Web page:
For example, Axe notes that online classes sometimes include more reading material than in-person classes do, and a student might struggle with the new workload. In such cases, access to Read&Write software can support reading, writing, and studying by making learning more interactive and potentially improving focus and concentration.
Students who usually do not have any accommodations for in-person classes but need them for online learning should contact the SDS coordinator for their respective schools.
To ease the transition, the Center for Educational Resources, a division of the Sheridan Libraries dedicated to working with instructors to develop innovative teaching strategies and instructional technologies, has created a resource page highlighting best practices and tools for students to adjust to a new information delivery format while all in-person courses are suspended. A selection of those resources, edited for length and clarity, is below.
- Set up a dedicated workspace. Contact your instructor if you cannot access a reliable internet connection and you think it will interfere with your work.
- Make a schedule. Get organized and write down all class meeting times and assignment due dates in one place.
- Familiarize yourself with new technology. Test it out before connecting for class for the first time. Online resources such as YouTube can help with tutorials.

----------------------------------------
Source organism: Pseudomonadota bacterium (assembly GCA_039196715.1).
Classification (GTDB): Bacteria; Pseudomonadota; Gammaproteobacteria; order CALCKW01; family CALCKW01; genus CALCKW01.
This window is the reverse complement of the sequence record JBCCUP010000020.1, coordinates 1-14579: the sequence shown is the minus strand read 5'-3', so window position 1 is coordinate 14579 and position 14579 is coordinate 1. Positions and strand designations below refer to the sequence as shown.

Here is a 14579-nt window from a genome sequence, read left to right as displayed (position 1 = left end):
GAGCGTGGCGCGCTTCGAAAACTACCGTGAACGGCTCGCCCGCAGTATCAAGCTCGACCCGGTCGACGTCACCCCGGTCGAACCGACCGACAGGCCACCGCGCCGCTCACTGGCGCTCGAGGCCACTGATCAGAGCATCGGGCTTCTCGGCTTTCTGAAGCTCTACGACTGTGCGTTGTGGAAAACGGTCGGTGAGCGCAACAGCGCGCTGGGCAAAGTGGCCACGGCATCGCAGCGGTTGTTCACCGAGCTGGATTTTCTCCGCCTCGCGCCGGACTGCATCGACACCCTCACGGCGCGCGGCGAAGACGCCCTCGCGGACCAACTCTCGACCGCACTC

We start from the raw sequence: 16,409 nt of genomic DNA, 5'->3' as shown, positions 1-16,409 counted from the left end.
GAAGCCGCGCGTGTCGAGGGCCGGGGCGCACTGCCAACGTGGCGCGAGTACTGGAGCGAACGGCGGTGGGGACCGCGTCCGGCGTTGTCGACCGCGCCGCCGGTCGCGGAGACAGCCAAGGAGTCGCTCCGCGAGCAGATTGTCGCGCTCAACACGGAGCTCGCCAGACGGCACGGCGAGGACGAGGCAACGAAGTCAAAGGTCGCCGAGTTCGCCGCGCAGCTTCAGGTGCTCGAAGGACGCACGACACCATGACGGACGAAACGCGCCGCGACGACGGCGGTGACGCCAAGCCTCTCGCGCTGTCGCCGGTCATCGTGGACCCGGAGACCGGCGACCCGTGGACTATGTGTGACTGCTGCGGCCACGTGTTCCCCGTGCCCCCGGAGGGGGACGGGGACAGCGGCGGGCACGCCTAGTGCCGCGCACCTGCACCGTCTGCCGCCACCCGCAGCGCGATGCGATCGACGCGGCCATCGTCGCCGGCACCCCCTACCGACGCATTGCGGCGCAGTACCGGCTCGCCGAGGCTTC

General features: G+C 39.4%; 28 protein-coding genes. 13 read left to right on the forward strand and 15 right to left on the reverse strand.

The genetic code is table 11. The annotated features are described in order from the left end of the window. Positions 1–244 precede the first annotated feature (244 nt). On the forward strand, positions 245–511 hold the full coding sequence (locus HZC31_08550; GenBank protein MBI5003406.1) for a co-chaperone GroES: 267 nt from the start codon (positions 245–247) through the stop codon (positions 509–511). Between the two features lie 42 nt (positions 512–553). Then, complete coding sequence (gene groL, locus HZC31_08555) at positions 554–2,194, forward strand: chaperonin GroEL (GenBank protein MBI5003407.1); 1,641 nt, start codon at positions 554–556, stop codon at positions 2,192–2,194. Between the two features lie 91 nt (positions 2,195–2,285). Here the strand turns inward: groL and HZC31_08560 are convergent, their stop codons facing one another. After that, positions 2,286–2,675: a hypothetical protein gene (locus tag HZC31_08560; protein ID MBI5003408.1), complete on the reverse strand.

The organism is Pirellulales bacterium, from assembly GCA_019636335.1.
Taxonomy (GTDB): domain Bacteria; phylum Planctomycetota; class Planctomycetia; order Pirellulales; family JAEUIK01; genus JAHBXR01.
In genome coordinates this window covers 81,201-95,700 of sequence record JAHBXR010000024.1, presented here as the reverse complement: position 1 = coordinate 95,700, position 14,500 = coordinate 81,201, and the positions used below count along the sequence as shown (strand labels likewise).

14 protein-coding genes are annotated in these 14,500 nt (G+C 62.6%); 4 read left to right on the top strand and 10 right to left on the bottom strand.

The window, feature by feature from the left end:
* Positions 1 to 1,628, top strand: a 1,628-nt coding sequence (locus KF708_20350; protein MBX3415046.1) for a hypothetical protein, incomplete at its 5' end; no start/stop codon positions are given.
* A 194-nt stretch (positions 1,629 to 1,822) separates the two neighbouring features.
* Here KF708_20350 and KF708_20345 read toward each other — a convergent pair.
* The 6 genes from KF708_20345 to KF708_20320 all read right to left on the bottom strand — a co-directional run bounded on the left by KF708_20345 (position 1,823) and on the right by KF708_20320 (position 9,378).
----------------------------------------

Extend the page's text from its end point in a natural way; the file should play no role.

- Check your email and Blackboard daily for announcements.
Things to keep in mind
- Attending class online doesn't mean just signing into Zoom or Blackboard. What it really means in an online environment is participating and engaging with the material. Be present and engaged.
- High ethical standards will continue to be upheld and consequences enforced. Adhere to the student conduct policy and ask the instructor for clarification if you are not sure of instructions.
- Be patient with your instructors. This is the first time many of them are teaching technology new to them as well.
Understand your digital tools
- Many instructors will use Blackboard as the primary method for delivering asynchronous course content, but they may use the platform differently and will choose specific tools based on their course goals.
- You do not need an account to connect to Zoom. Your instructor will provide a link/meeting ID to join the Zoom class (but if you need to host your own meetings, set up a free account at jhubluejays.zoom.us).
- All JHU students, faculty, and staff have access to 5TB of free storage in JHU's OneDrive. Files can be stored and shared with other JHU users as well as those outside the institution.
- During video conferencing or Zoom classes, keep your microphone muted unless it is your turn to talk. Position your webcam at eye level or higher and experiment for best angles. Try to look at your webcam as often as possible to "make eye contact," and use the gestures and mannerisms that you would typically use in person. Treat these interactions as you would in-person classes, in terms of dress and appearance.